Over the course of about a week in May 1989, Zhao Ziyang went from one of the most powerful people in the world -- the General Secretary of the Chinese Communist Party -- to officially nonexistent. As protests mounted across China, Zhao, a reformer sympathetic to the demonstrators, urged "a track based upon democracy and the rule of law." He opposed declaring martial law in Beijing, but former Chinese leader Deng Xiaoping (still pulling the strings from official retirement) and other party hard-liners overruled him, after which he was ousted from rule. The next morning, he waded into the crowd at Tiananmen Square, bullhorn in hand, to give a tearful speech that began, "Students, we came too late. We are sorry. You talk about us, criticize us, it is all necessary." He was placed under house arrest, where he died 16 years later. According to Out of Mao's Shadow, a book by journalist Philip Pan, most state media were barred from even announcing Zhao's death; The Beijing Evening News ran a one-sentence item on page 16.

Zhao Ziyang, like Bo Xilai 23 years later, was ousted from power for many complicated reasons, which on the surface appear contradictory. Zhao's firing was lamented in the West as a sign of Beijing's authoritarian retrenchment; today, Bo's removal looks like good news for China's liberal reformers, who opposed Bo's more neo-Maoist governance. Both of these are true, but Bo and Zhao share that they threatened the established norms of Communist Party rule at that moment. Fears about political stability and the sustainability of Communist Party rule are never far off in Beijing, which came to perceive these two leaders as dangerous to the system. It was that perception danger, much more than any real or imagined crimes, that may have done them in. Call it rule of law with Chinese characteristics.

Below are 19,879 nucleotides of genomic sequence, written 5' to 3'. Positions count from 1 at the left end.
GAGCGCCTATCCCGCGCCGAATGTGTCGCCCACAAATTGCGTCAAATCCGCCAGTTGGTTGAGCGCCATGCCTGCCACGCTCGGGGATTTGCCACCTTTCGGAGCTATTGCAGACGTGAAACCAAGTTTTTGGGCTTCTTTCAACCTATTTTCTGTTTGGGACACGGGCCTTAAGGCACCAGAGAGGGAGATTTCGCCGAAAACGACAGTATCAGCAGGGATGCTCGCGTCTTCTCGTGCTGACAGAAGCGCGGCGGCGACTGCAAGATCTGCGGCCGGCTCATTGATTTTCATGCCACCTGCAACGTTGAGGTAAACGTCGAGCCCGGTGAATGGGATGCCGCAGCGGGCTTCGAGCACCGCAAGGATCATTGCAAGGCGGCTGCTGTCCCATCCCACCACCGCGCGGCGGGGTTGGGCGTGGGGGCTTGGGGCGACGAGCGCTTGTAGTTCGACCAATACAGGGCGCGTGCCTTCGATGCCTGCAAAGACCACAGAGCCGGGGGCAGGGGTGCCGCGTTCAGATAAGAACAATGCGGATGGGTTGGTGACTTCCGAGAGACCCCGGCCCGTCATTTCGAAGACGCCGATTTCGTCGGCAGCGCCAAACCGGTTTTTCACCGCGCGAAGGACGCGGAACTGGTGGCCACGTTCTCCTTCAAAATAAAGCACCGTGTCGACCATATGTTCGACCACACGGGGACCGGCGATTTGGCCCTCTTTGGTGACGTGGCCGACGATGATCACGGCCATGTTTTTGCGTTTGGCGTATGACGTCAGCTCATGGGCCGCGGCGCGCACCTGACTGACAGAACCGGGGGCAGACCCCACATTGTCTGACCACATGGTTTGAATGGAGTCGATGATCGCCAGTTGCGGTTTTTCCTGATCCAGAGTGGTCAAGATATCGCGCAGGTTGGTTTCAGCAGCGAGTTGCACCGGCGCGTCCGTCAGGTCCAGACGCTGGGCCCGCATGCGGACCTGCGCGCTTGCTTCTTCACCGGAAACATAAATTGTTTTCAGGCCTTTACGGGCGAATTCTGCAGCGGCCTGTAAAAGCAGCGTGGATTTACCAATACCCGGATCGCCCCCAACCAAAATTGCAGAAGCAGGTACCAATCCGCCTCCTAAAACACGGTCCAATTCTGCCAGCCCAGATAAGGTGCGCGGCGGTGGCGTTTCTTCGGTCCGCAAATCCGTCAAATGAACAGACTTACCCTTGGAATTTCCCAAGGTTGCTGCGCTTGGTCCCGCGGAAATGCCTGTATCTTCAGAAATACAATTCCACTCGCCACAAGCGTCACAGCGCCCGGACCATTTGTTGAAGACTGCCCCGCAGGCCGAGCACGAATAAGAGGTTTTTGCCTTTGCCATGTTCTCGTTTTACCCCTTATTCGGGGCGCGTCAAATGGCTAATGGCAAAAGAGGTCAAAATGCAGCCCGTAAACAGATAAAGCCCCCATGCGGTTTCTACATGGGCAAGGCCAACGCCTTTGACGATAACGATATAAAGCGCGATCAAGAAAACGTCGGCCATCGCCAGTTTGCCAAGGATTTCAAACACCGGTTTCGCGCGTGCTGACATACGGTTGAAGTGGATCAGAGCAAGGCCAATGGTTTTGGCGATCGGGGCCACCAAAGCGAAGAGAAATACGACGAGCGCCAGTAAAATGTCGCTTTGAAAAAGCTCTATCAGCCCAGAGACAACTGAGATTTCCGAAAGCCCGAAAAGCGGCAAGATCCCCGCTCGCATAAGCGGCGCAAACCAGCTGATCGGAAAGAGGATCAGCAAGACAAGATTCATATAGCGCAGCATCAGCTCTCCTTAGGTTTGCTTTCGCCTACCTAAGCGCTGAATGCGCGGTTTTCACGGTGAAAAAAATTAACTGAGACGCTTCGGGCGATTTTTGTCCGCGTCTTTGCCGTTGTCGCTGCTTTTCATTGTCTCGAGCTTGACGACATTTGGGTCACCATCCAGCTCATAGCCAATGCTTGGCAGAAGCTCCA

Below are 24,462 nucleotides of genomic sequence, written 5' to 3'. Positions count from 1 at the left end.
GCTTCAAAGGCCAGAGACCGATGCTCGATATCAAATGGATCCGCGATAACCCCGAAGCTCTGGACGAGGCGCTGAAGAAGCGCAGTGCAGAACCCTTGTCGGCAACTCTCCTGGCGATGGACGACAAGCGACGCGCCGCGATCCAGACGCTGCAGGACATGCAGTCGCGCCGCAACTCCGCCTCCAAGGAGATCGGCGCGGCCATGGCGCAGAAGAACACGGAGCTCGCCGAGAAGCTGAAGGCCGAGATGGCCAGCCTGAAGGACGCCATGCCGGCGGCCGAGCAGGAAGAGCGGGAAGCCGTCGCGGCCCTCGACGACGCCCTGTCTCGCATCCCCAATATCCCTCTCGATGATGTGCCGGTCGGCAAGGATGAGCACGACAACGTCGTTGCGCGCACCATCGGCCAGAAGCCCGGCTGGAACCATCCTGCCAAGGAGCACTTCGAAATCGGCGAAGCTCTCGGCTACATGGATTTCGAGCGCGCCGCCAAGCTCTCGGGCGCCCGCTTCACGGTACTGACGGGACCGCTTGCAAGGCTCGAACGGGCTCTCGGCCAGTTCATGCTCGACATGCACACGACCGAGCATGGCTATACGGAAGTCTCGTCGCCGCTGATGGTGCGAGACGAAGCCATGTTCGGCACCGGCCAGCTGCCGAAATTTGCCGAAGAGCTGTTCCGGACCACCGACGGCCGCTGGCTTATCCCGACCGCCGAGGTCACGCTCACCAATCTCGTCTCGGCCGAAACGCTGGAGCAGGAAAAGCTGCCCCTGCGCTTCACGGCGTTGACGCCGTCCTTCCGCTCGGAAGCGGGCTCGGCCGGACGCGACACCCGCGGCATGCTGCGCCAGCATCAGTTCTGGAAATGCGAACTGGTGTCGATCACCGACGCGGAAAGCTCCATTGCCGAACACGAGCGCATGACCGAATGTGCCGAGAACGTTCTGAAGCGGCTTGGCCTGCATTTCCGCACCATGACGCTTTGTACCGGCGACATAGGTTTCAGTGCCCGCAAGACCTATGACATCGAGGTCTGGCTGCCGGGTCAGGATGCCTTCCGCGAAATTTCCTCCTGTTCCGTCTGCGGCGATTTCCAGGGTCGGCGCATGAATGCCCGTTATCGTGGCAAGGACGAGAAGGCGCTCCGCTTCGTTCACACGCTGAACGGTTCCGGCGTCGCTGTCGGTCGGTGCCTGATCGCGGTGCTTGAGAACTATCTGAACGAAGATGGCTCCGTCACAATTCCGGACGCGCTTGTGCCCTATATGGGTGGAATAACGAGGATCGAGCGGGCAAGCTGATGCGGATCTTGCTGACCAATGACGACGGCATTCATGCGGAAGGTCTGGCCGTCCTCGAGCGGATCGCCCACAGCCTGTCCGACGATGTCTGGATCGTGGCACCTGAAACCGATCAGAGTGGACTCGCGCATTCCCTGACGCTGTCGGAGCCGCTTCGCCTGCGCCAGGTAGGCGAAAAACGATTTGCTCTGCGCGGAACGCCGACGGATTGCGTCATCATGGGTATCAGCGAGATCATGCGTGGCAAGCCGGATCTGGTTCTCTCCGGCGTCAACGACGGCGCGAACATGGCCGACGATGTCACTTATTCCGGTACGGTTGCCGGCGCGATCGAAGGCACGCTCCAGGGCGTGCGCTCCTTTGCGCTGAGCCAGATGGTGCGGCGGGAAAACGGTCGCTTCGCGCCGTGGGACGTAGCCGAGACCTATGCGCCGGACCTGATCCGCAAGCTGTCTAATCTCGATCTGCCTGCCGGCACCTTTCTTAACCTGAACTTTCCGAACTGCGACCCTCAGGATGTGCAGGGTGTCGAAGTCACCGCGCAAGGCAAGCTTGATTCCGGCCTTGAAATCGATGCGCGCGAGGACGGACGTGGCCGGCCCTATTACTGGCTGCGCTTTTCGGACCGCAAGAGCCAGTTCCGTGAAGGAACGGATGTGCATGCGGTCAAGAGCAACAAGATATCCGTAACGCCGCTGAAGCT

The U.S. and China are, in this way, actually not so different. Whether rightly or wrongly, the Obama administration might believe that prosecuting Bush-era officials who approved torture, for example, would pose too much of a threat to the larger political-economic structure of the United States. Locking up John Yoo or Jay Byee, the argument goes, could set a precedent of one administration prosecuting the previous that would be too easy to repeat and too easy to exploit. Even if you disagree with the logic, the intent here seems to be to deviate from the rule of law in service of the rule of the law. In China, corruption is the norm; it's ingrained in the system. The rule of law is a check on that corruption, but it exists more to serve the system. In the U.S., the system exists to serve rule of law.

That brings us to greedy bankers. Nobody likes a greedy banker, in China or in the U.S. But the two systems deal with them very differently. Wall Street authors of shoddy mortgage-backed securities might have done something very wrong, but, with some exceptions, this isn't necessarily illegal, even if it is bad for society, and even if a lot of people would like to see those bankers punished. That's not always how it works in China. When 28-year-old Wu Ying took out $55.7 in loans from investors, had her investments fizzle, and then failed to back the creditors back, she got the death penalty. Taking loans outside of the tightly regulated, state-run banks is illegal in China, although an estimated 42 million Chinese businesspeople do it regularly.

Party officials often make examples of villains-du-jour, in this case the young Wu, whose decisions robbed the economy of lots of money. Sending her to her death will win some popular support for the party, which will make a show of fighting corruption, and it will curb the banking abuses that these officials see as dangerous to the economy. But it won't be about rule of law. The U.S. system isn't always perfect, but at least it puts that one principle first.

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Max Fisher is a former writer and editor at The Atlantic.